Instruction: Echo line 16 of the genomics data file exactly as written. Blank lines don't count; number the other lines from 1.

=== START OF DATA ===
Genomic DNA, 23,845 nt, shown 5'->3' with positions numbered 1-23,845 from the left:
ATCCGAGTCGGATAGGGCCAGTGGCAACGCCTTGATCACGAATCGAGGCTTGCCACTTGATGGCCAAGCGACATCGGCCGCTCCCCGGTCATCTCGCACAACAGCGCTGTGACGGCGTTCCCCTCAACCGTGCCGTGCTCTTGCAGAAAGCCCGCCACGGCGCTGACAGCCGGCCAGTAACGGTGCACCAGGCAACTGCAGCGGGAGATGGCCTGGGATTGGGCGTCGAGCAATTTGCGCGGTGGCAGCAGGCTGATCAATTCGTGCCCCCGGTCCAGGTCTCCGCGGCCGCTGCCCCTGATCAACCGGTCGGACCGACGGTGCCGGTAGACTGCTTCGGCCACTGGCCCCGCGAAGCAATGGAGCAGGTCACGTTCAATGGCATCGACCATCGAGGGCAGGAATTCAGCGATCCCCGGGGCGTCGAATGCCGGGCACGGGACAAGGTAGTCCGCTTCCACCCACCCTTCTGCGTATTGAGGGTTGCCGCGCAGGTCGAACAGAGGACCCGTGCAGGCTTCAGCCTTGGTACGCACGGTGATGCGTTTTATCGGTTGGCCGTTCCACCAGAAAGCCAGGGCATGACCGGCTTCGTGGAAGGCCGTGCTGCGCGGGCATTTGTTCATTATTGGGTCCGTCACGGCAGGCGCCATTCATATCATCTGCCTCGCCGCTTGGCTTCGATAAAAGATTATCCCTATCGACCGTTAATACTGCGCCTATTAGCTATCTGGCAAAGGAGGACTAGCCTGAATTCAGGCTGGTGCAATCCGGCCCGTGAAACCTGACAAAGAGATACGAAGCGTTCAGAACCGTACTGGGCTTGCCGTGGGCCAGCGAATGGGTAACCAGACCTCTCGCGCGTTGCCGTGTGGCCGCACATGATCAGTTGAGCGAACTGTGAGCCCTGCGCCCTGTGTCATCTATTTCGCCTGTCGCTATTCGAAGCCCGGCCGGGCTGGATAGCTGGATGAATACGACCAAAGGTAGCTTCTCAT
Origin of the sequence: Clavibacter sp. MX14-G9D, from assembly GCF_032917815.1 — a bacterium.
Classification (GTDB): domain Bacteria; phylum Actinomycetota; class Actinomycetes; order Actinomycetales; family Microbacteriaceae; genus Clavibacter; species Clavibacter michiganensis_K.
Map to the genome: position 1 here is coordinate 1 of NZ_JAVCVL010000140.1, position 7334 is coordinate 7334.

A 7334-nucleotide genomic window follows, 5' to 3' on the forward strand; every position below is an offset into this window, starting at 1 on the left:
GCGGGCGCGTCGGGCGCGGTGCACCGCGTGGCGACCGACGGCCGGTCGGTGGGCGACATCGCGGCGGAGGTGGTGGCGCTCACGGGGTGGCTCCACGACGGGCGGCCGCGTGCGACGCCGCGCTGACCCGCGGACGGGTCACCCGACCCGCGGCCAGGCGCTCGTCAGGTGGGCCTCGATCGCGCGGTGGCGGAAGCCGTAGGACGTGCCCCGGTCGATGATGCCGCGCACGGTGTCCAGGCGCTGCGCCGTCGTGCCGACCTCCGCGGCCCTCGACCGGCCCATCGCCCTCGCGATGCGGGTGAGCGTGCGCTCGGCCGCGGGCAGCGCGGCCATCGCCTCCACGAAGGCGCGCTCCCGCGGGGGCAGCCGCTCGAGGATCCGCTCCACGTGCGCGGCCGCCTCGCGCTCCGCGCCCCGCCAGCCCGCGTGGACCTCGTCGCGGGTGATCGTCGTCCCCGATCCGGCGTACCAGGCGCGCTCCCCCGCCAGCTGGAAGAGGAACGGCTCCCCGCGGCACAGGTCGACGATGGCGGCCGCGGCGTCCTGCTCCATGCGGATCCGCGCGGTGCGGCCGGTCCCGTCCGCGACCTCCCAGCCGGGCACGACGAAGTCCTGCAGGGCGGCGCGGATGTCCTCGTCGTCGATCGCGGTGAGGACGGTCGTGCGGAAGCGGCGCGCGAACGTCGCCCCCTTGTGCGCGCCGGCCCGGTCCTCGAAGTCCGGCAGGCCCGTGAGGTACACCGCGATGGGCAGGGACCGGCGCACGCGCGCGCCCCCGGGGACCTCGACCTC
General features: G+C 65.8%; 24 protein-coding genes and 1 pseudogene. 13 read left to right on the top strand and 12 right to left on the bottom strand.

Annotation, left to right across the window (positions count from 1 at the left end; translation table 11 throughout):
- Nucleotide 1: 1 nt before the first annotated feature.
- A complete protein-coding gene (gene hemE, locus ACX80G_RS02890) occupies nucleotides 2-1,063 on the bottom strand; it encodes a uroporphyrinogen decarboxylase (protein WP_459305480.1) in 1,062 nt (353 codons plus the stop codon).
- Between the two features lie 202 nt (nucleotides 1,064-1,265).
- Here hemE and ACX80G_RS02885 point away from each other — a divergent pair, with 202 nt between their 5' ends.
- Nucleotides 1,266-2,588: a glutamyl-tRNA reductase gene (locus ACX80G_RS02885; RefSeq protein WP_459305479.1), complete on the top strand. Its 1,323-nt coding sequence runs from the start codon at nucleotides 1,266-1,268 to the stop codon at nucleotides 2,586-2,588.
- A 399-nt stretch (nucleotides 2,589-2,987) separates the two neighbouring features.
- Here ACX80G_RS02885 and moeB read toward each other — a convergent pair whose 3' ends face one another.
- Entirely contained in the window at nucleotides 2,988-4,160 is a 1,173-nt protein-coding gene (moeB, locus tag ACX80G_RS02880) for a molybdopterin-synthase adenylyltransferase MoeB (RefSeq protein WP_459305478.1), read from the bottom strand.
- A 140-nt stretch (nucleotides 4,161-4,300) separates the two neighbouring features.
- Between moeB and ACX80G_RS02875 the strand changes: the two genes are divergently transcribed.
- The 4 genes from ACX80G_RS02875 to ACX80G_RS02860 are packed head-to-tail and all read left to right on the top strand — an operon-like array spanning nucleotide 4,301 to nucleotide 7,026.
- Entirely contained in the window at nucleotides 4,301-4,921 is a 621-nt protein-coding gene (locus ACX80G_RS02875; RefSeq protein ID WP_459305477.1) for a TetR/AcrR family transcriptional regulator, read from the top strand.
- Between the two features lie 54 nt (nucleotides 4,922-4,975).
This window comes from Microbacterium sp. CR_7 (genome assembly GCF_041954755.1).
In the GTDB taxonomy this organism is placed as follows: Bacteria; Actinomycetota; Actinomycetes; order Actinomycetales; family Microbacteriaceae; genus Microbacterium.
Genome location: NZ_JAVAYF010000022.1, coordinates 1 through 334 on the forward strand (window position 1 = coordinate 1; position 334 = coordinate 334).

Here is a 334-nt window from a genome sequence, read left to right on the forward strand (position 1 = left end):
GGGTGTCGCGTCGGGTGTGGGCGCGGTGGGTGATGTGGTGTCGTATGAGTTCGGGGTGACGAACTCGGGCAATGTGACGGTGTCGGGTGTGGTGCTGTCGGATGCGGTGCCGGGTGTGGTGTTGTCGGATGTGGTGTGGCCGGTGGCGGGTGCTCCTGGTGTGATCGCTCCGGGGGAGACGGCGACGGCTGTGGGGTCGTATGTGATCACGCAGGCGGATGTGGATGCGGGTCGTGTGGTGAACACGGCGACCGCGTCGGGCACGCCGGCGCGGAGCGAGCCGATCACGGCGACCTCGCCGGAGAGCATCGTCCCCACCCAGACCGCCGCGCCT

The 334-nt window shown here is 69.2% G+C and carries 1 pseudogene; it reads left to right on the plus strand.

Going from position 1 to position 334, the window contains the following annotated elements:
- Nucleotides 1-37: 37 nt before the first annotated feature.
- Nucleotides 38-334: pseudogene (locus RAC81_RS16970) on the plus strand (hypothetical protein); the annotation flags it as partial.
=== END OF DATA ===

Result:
- Here ACX80G_RS02885 and moeB read toward each other — a convergent pair whose 3' ends face one another.